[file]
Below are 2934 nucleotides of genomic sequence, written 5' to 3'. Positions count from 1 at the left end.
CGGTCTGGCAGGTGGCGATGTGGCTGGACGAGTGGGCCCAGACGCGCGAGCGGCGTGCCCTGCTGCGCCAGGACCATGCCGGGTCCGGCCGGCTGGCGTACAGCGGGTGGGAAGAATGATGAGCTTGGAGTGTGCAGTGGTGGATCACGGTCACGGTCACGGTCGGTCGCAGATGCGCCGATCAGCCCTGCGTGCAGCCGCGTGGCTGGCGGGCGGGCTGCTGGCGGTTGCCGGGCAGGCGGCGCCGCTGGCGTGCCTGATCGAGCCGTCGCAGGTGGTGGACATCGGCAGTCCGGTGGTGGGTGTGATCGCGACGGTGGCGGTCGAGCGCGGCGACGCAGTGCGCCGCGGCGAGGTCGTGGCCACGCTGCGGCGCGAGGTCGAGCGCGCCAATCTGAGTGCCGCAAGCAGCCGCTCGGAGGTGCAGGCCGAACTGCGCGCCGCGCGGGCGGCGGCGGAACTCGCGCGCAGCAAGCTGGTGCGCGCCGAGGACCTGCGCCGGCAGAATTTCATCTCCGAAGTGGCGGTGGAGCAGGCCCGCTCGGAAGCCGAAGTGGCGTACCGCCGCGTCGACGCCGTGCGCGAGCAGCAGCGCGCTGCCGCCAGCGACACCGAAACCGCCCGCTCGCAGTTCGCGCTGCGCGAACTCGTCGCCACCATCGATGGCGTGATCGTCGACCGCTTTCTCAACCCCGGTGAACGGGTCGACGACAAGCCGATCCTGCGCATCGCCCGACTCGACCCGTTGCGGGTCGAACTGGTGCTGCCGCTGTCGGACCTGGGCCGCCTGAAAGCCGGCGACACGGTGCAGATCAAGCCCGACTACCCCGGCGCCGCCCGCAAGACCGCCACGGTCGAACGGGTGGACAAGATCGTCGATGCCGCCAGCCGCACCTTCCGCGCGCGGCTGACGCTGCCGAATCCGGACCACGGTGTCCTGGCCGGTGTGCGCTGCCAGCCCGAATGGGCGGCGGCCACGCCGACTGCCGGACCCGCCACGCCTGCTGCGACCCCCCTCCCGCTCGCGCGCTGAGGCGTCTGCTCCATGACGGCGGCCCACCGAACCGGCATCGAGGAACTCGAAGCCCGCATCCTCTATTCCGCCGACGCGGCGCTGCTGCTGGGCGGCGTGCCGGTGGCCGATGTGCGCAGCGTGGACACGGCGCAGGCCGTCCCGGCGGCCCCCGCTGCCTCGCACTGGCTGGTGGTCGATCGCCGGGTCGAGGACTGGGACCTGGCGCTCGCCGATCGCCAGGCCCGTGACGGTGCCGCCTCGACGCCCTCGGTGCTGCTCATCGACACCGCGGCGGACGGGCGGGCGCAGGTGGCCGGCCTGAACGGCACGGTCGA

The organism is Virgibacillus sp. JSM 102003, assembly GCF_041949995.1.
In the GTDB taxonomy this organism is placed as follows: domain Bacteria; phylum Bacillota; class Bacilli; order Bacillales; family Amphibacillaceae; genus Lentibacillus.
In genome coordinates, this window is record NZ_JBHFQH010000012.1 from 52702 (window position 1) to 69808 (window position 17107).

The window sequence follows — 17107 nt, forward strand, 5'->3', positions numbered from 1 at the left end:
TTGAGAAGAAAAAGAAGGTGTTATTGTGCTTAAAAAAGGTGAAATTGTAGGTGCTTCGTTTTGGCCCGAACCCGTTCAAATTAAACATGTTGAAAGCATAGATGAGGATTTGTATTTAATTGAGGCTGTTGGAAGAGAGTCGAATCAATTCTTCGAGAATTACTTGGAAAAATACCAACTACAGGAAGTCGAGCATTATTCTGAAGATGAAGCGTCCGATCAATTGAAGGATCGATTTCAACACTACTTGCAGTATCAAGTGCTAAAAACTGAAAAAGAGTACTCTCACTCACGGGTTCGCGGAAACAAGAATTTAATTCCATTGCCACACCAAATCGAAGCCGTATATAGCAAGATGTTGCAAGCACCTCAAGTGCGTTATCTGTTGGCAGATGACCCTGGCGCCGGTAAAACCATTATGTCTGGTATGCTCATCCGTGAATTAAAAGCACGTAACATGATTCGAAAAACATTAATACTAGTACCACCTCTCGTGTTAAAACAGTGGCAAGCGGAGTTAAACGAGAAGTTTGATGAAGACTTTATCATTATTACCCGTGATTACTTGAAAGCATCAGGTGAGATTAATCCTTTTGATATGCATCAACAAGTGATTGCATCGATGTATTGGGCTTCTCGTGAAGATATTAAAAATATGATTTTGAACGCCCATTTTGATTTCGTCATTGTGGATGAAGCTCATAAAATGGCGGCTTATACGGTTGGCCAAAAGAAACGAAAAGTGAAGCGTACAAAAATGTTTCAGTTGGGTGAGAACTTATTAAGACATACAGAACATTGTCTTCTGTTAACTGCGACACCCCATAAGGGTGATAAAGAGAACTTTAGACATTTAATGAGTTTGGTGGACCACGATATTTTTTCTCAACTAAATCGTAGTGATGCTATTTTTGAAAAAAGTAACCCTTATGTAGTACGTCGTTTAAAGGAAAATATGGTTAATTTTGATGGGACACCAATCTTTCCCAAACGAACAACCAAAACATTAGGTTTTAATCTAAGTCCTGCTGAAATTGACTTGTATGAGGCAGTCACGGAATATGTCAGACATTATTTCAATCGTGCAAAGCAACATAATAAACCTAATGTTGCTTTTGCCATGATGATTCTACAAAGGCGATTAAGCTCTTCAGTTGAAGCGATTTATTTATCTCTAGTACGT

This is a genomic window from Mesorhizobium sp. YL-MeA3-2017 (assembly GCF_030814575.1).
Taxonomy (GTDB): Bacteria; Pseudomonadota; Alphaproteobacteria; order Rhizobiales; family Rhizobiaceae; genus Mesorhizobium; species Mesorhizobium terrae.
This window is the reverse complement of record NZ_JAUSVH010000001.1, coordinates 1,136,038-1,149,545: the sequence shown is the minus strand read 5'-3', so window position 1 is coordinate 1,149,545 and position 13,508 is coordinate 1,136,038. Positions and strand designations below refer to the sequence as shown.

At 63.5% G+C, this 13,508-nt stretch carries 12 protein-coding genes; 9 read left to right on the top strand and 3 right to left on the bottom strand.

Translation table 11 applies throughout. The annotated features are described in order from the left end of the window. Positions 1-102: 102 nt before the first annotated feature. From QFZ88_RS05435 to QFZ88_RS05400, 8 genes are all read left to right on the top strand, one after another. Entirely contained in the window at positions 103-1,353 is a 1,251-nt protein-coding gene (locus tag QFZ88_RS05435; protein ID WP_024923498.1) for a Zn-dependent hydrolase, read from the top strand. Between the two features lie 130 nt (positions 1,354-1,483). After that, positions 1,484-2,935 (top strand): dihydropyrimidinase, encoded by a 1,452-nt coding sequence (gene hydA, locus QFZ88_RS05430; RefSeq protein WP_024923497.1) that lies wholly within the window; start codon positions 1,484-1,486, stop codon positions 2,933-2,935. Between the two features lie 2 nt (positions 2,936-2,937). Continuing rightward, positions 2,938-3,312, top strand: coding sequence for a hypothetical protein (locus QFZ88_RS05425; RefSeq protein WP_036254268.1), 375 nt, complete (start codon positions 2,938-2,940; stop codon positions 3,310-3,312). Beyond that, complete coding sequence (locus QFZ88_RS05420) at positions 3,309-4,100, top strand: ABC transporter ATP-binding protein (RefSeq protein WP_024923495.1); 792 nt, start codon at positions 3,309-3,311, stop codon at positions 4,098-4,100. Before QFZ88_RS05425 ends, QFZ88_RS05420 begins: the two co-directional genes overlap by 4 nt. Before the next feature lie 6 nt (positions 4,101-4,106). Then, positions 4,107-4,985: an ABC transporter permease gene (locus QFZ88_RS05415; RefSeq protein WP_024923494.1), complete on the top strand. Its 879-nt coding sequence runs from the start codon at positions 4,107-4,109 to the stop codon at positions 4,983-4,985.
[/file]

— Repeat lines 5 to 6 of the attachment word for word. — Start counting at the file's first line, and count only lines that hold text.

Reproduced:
In genome coordinates, this window is record NZ_JBHFQH010000012.1 from 52702 (window position 1) to 69808 (window position 17107).

The window sequence follows — 17107 nt, forward strand, 5'->3', positions numbered from 1 at the left end: